Alternatively, you can claim the percentage of the actual cost of running your vehicle that is used in managing your property business. It’s always assumed that the vehicle will have some private i.e. non-business, use, so you should never claim the full cost of running it. You’ll have to make an appropriate estimate. This will vary for each person, but up to 50% wouldn’t be an unreasonable claim for a full-time landlord with many properties. It would be unreasonable however if you rent one property in your own street.  You’ll have to figure out the real cost, and keep your fuel receipts, repair invoices, car insurance and MOT documents, lease agreements etc. If that sounds like a headache, there’s nothing stopping you from making a mileage claim.

Just remember, you must pick one of these and stick to it each year until you change your vehicle. You can’t claim mileage one year then apportioned costs the following year for the same car. So choose wisely!

Travel and subsistence

As we mentioned above, travel costs incurred while visiting your existing properties (and if you’re looking for new ones) are generally claimable. But for those of you whose properties are not in a far away place, you may prefer to travel via train, bus or taxi.  Hotel costs are potentially claimable and meals in restaurants if justifiable i.e. you are working far away from home, but only ever for your costs.  It is important to be reasonable – if you take some family or friends on a trip for a few days, and view a property for one hour, this is not going to count as a business expense. Only claim travel that is wholly and exclusively related to business.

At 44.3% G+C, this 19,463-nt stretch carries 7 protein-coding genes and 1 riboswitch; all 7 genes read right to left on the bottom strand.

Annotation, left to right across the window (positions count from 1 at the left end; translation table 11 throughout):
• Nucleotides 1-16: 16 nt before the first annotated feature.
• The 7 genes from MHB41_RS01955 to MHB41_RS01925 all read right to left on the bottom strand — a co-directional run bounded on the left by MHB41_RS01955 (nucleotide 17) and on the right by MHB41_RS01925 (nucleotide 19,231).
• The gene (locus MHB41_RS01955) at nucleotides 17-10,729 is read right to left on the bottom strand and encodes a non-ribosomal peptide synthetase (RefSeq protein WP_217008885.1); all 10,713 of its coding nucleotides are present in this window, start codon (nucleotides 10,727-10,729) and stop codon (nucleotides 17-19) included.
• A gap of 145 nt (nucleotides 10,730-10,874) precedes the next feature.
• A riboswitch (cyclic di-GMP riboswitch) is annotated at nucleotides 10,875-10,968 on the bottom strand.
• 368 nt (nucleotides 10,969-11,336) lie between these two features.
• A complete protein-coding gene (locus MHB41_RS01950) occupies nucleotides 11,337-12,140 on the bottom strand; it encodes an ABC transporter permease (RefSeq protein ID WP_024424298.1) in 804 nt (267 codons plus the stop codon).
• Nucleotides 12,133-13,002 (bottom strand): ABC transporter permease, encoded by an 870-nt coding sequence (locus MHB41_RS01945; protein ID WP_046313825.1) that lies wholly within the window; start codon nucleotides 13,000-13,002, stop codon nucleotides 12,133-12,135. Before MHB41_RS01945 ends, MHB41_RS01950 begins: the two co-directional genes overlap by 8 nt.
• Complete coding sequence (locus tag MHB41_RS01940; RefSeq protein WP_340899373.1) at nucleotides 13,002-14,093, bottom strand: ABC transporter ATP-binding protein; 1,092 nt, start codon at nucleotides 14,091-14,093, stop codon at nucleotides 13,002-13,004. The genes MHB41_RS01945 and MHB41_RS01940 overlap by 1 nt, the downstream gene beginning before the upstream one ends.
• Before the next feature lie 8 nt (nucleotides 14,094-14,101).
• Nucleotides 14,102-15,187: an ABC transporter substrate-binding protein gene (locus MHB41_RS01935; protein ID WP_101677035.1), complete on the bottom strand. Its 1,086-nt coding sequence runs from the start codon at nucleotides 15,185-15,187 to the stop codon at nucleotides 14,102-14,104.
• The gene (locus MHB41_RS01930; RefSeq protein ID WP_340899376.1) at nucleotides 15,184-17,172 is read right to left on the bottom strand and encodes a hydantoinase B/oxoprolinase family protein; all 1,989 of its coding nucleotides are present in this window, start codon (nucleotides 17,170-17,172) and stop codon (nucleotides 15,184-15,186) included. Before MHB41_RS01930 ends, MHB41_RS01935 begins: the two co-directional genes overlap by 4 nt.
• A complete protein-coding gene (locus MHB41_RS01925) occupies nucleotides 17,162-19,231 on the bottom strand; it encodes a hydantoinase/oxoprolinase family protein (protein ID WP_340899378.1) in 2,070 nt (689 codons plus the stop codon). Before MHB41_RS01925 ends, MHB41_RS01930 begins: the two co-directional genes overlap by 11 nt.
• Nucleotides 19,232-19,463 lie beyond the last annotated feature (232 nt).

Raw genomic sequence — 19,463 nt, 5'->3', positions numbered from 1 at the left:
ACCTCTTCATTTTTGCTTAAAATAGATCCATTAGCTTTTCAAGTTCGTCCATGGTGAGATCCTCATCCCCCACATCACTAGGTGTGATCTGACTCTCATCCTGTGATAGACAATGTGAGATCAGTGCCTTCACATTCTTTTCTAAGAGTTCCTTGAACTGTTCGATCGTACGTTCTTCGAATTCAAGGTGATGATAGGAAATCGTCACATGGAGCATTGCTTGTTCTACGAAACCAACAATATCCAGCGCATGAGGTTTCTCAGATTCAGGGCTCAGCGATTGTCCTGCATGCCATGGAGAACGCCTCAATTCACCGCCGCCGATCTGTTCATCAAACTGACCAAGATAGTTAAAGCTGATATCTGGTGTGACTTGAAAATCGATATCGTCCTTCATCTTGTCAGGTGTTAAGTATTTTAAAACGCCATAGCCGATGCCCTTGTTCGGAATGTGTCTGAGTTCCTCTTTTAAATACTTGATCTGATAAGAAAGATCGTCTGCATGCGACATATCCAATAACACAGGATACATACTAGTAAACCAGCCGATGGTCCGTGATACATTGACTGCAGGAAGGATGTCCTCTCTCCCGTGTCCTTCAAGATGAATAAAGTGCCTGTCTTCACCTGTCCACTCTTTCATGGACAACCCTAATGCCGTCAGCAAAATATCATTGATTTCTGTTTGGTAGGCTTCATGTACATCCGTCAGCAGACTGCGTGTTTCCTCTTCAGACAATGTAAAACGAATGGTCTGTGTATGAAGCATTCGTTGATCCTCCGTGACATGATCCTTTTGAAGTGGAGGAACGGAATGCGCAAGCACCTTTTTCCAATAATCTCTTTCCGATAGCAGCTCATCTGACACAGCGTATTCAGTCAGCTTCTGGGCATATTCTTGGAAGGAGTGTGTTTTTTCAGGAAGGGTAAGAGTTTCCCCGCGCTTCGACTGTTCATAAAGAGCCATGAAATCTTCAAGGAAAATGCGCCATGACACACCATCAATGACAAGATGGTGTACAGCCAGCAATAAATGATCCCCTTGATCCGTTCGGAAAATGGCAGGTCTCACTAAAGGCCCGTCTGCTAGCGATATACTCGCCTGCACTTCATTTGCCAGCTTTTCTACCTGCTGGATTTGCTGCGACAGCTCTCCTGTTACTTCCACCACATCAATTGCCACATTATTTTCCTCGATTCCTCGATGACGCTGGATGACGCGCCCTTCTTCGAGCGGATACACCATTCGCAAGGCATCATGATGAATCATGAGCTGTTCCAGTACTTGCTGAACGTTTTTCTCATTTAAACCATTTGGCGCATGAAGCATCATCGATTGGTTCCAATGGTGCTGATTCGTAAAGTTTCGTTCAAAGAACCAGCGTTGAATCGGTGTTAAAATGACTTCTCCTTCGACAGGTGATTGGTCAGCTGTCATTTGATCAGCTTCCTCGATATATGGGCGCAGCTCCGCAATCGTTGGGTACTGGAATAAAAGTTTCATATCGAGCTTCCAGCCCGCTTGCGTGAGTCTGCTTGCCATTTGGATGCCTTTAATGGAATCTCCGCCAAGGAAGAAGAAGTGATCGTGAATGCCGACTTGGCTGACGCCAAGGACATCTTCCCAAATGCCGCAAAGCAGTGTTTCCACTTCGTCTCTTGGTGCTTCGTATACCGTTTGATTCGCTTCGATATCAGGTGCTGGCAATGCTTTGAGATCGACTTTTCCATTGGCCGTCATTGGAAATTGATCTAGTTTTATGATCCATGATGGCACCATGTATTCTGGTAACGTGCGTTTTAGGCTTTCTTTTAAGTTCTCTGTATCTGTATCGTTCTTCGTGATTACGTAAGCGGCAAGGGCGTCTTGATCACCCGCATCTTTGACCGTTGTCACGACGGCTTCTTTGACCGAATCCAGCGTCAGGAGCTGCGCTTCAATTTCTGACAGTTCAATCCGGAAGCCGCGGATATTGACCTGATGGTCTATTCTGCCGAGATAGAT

Office Costs

Most landlords do their admin from home, and so you are able to claim for this.  As with mileage, there is an HMRC approved flat-rate of £4 per week. Provided you are working 25 hours per week from home, you can claim this.  There is also a more complicated option. HMRC allow you to claim a reasonable proportion of your household bills. You can total your mortgage interest, utility bills, and other home costs and make a reasonable estimate of the percentage of business use. If you use one room, take the total number of rooms, excluding bathrooms and kitchens. Divide by this number. If you only use half of the room, half it again, and so on. You would normally pick one of the above methods and stick to it each year, just like we discussed with motor expenses above.

Legal and professional fees

Your property tax accountant is not just there to save you money with good advice; their fee is also tax deductible. As is the fee for that property course that you attended, although be careful with courses where you are learning a brand new skill as opposed to reinforcing your existing knowledge, as this could affect your claim.

However, the same doesn’t always apply to solicitor, surveyor and estate agency fees as they are often attached to the purchase and are what are called capital costs.  Though things can get even more confusing incurring legal fees on a remortgage. So don’t be afraid to seek professional advice for property tax advisors such as Rita4Rent cutting corners and/or claiming for non-allowable expenses can lead to penalties and other costs, which, needless to say, are not tax deductible.

Furnishings

There are a large number of landlords who rent out fully furnished properties. In the past, these landlords were able to claim a “wear and tear” allowance, of 10% of net rental income, but sadly that has come to an end.  You can still claim the actual cost of replacing furniture in the property. This only applies to existing furniture, so you can’t claim back the cost of initially furnishing a property. But still, if your tax bill is starting to look a bit steep, it might be time to throw out those old, tattered, mismatched couches and get a new 3-piece suite before 5 April.  Your tenant will be happy too.